• Optimal levels of dietary neurotransmitters (serotonin and dopamine) play a role in mood, anxiety, sleep, energy levels, and appetite

Recommended Steps for Healthcare Providers to Screen Mood Disorders and Anxiety

Step 1: Context setting

Establish rapport and set the context for psychosocial well-being. Healthcare providers may start a conversation with statements such as, “We would like to know about your emotional health as part of routine healthcare. Are you feeling low and depressed? What have you been eating these days?” Explain to the patients the following:

      • Use routine checkups as a catalyst for change: Along with routine checkups for weight/height/BP, healthcare providers can identify stress and related conditions through specific signs and symptoms, such as sleeplessness, anxiety, and mood swings. Screening for signs and symptoms can optimize the efficacy of routine checkups and allow providers to help patients access further advice or interventions.
      •  Explore mental health as well as physical health : Most people associate symptoms of tiredness, lack of concentration, and mood swings with physical conditions and often overlook mental health conditions. Health providers can monitor both physical and mental health to facilitate prompt intervention. Encourage patients to discuss any of their stressors/tensions.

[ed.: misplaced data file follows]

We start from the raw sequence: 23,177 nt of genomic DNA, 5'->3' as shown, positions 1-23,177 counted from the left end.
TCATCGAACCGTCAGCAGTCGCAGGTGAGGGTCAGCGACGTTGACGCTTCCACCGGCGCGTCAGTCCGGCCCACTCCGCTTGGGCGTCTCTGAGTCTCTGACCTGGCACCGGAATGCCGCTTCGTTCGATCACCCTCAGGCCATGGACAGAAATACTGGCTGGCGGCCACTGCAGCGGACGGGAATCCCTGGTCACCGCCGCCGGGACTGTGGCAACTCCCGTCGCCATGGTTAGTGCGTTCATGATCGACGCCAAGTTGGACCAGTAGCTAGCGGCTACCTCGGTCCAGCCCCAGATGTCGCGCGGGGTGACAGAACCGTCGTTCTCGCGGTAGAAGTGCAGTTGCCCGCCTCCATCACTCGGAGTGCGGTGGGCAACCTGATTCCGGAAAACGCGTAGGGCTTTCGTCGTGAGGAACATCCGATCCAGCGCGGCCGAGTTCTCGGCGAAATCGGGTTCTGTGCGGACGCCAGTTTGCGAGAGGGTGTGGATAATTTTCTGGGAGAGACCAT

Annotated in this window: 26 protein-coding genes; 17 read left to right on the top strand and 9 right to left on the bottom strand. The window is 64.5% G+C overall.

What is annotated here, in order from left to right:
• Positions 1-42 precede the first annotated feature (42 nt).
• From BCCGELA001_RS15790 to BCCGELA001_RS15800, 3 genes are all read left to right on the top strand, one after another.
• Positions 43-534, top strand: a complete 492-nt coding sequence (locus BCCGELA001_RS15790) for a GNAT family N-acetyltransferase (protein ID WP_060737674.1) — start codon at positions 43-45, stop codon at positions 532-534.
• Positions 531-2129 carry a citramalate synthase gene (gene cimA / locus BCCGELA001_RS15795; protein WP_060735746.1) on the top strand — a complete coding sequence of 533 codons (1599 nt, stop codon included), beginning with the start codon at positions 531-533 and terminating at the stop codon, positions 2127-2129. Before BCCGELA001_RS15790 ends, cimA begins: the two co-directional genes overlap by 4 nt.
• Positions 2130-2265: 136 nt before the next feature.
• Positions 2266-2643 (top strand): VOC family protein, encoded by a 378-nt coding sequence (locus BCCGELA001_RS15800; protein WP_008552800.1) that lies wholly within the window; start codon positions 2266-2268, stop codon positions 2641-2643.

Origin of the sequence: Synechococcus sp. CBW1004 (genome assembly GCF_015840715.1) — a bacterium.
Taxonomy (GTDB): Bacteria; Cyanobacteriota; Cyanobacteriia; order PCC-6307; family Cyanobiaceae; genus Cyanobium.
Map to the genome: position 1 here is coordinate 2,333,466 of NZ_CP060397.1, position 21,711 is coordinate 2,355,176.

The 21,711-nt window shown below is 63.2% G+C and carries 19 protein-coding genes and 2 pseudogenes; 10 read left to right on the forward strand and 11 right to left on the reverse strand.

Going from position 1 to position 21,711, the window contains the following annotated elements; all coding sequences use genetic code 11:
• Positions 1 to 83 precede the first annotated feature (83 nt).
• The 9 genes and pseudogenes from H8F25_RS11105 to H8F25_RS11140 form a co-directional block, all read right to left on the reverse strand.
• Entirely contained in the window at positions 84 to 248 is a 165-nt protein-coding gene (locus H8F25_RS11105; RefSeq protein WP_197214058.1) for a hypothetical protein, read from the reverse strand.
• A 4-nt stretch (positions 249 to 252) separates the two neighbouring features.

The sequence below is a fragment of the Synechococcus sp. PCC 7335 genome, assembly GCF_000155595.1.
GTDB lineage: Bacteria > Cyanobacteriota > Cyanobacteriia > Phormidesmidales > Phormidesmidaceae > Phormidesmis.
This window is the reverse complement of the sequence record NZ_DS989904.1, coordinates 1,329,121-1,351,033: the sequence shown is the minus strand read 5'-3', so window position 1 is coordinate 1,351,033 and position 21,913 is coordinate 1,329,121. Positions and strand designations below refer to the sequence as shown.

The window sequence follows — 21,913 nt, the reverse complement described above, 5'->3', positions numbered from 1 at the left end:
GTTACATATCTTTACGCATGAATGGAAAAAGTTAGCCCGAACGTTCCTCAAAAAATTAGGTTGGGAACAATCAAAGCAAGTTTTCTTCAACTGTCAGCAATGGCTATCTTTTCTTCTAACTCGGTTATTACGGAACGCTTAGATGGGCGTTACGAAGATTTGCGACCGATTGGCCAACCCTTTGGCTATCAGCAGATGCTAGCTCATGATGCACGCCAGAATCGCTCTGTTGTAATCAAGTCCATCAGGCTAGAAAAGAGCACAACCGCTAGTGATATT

Step 2: Examine treatment options:

Treatment options can be tailored to individual needs and can include:

      • Facilitation of IEC materials on well-being: Distribute a well-being toolkit containing information on the importance of mental health, effect of food on mood, and practical ways to help young people manage their mood and ensure healthy eating habits.
      • Advocacy through online services: Health professionals can disseminate information on nutrition-based strategies to promote emotional health using social media tools.
      • Provision of referral to specialists: Depending upon the diagnosis, referral to psychiatrists and dietitians should be made.

Recommendations

Decreased levels of neurotransmitters and nutritional deficiencies are just a few of the many factors that can lead to a depressed mood, lack of interest/pleasure, feelings of guilt/low self-worth, disturbed sleep, low appetite, low energy, and poor concentration among others, in depressed individuals (7).